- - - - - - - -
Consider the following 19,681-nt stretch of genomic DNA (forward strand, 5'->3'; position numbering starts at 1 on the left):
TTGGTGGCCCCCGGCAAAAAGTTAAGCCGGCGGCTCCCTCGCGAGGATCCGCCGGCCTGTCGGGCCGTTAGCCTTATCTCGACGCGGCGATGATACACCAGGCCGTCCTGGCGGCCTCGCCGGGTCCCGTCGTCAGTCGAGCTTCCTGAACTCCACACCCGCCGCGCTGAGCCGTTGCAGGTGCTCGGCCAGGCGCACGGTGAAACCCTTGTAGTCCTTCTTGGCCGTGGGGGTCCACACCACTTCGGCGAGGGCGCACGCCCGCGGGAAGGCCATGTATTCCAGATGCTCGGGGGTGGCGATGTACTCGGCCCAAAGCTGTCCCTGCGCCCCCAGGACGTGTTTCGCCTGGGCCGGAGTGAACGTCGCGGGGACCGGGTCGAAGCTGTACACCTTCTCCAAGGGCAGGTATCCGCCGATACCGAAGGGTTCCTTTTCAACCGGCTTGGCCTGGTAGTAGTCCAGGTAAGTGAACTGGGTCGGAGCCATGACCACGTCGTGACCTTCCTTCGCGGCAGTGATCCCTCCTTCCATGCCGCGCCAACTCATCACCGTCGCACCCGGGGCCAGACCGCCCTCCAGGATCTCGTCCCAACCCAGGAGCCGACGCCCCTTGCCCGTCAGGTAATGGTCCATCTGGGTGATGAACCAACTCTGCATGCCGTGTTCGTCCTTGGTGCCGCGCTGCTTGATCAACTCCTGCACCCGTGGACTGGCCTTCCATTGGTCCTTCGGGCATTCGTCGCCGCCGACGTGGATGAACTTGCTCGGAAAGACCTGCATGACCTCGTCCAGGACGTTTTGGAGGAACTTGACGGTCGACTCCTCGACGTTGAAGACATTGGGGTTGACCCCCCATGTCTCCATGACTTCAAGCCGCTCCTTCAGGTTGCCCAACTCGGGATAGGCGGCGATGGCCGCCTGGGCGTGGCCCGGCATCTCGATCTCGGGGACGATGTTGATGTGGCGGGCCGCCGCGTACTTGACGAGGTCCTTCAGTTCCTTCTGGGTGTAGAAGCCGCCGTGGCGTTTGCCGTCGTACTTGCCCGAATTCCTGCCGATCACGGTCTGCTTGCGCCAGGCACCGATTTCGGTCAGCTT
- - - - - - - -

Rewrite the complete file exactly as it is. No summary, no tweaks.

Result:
Consider the following 19,681-nt stretch of genomic DNA (forward strand, 5'->3'; position numbering starts at 1 on the left):
TTGGTGGCCCCCGGCAAAAAGTTAAGCCGGCGGCTCCCTCGCGAGGATCCGCCGGCCTGTCGGGCCGTTAGCCTTATCTCGACGCGGCGATGATACACCAGGCCGTCCTGGCGGCCTCGCCGGGTCCCGTCGTCAGTCGAGCTTCCTGAACTCCACACCCGCCGCGCTGAGCCGTTGCAGGTGCTCGGCCAGGCGCACGGTGAAACCCTTGTAGTCCTTCTTGGCCGTGGGGGTCCACACCACTTCGGCGAGGGCGCACGCCCGCGGGAAGGCCATGTATTCCAGATGCTCGGGGGTGGCGATGTACTCGGCCCAAAGCTGTCCCTGCGCCCCCAGGACGTGTTTCGCCTGGGCCGGAGTGAACGTCGCGGGGACCGGGTCGAAGCTGTACACCTTCTCCAAGGGCAGGTATCCGCCGATACCGAAGGGTTCCTTTTCAACCGGCTTGGCCTGGTAGTAGTCCAGGTAAGTGAACTGGGTCGGAGCCATGACCACGTCGTGACCTTCCTTCGCGGCAGTGATCCCTCCTTCCATGCCGCGCCAACTCATCACCGTCGCACCCGGGGCCAGACCGCCCTCCAGGATCTCGTCCCAACCCAGGAGCCGACGCCCCTTGCCCGTCAGGTAATGGTCCATCTGGGTGATGAACCAACTCTGCATGCCGTGTTCGTCCTTGGTGCCGCGCTGCTTGATCAACTCCTGCACCCGTGGACTGGCCTTCCATTGGTCCTTCGGGCATTCGTCGCCGCCGACGTGGATGAACTTGCTCGGAAAGACCTGCATGACCTCGTCCAGGACGTTTTGGAGGAACTTGACGGTCGACTCCTCGACGTTGAAGACATTGGGGTTGACCCCCCATGTCTCCATGACTTCAAGCCGCTCCTTCAGGTTGCCCAACTCGGGATAGGCGGCGATGGCCGCCTGGGCGTGGCCCGGCATCTCGATCTCGGGGACGATGTTGATGTGGCGGGCCGCCGCGTACTTGACGAGGTCCTTCAGTTCCTTCTGGGTGTAGAAGCCGCCGTGGCGTTTGCCGTCGTACTTGCCCGAATTCCTGCCGATCACGGTCTGCTTGCGCCAGGCACCGATTTCGGTCAGCTT